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Indiana Court Case Search — Find Your Lawsuit

Dena Standley | August 23, 2022

Searching for your cour case online is like ^^

Summary: Are you looking for your court case online in Indiana? Keep reading for SoloSuit's guide to Indiana court case search tools, how to search for your case, the state's court structure, and more.

Generally, you may request court records and documents from the clerk's office in the county where the case was heard. You may request a transcript for a specific hearing or trial from the court reporter. Contact the court or clerk's office to request these documents.

You can also search Indiana's Public Records site for civil court records. But Mycase.in.gov only provides case information from courts that use the state's Odyssey e-file case management system. While some documents may be available sometimes, it isn't available online if you can't access one on mycase.in.gov. In that case, contact the county clerk's office where the case is heard.

Find your Indiana court case online

You can search for cases on Indiana Case Search. This is a statewide tool that makes finding your case status simple and quick. Each search only yields 1,000 results, so it is pretty easy to narrow your search to find your case.

To search for your court case in Indiana, these are the main criteria you should try using:

  • Case Number: Using a case number, citation number, or cross-reference number as a starting point. You do not need to include hyphens or leading zeros when entering a case number.
  • Party Name: Using a business name or the last name and at least the first, middle, or birthdate. For example, you must type the name exactly as it appears in the case record to find results when searching by business name.
  • Business Name: Search for "General Business" as a business name, for example. You'll only find cases where the party is "General Business" and not "General Business LLC" or "General Business, LLC." Your search results will improve if you use a wildcard. Both cases with "General Business" and "General Business LLC" will appear in the results if you search for "General Business*" with the asterisk at the end. For more information on searching with wildcards, click here.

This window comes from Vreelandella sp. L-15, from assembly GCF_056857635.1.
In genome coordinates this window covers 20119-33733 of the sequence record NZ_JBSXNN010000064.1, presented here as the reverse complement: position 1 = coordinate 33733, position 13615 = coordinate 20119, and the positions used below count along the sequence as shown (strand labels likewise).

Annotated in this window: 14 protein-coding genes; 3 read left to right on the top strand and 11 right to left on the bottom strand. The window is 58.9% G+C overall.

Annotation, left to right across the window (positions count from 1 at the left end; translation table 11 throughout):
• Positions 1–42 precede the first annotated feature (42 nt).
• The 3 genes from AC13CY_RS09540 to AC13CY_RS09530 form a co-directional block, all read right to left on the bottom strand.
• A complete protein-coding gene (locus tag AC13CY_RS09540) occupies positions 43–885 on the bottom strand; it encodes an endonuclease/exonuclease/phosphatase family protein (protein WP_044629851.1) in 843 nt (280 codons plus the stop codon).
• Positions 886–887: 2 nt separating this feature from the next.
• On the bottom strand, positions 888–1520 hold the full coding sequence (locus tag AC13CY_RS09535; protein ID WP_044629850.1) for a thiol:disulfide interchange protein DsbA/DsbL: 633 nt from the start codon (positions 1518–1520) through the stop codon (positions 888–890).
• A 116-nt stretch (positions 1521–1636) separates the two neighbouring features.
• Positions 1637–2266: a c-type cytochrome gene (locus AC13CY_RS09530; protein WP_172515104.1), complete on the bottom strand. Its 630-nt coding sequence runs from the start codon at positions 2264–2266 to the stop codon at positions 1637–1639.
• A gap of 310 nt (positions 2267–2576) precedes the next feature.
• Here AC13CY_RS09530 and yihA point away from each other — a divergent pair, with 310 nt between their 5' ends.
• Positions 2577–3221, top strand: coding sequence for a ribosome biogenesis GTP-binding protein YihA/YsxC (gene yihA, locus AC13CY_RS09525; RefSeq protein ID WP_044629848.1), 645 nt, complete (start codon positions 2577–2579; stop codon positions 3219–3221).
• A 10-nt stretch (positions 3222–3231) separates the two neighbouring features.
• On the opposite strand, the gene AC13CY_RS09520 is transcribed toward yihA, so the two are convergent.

• Attorney: Use the attorney number or the last name and at least the first or middle name. You can find this information on Indiana's Bar Association website. Enter only your last name and either your first or middle debt collection defense attorney's / bar number to search by an attorney. If you're looking for someone by their last name, you can refine your results by adding their first or middle name.

What if I can't find my court case?

If you are struggling to find your case with the criteria mentioned above, you can also try a wildcard search or a Similar-sounding search.

Keep reading to learn more about these types of searches.

Searching with wildcards

A search using wildcards, also called a "starts with search," allows you to search even if you don't have all the required information. To use a wildcard, you can replace the trailing part of your search term with an asterisk *. You can search for names that start with J or JO or JOH, but you cannot search for names that end with SKY or STEIN.

Let's take a look at an example of a wildcard name search.

Assume you know the party's surname is "DiCaprio," and their first name begins with the letter "L." You get a search including "Leonardo DiCaprio," "Lenny DiCaprio," and "Laban DiCaprio" by typing "DiCaprio" for the last name and "L*" for the first name.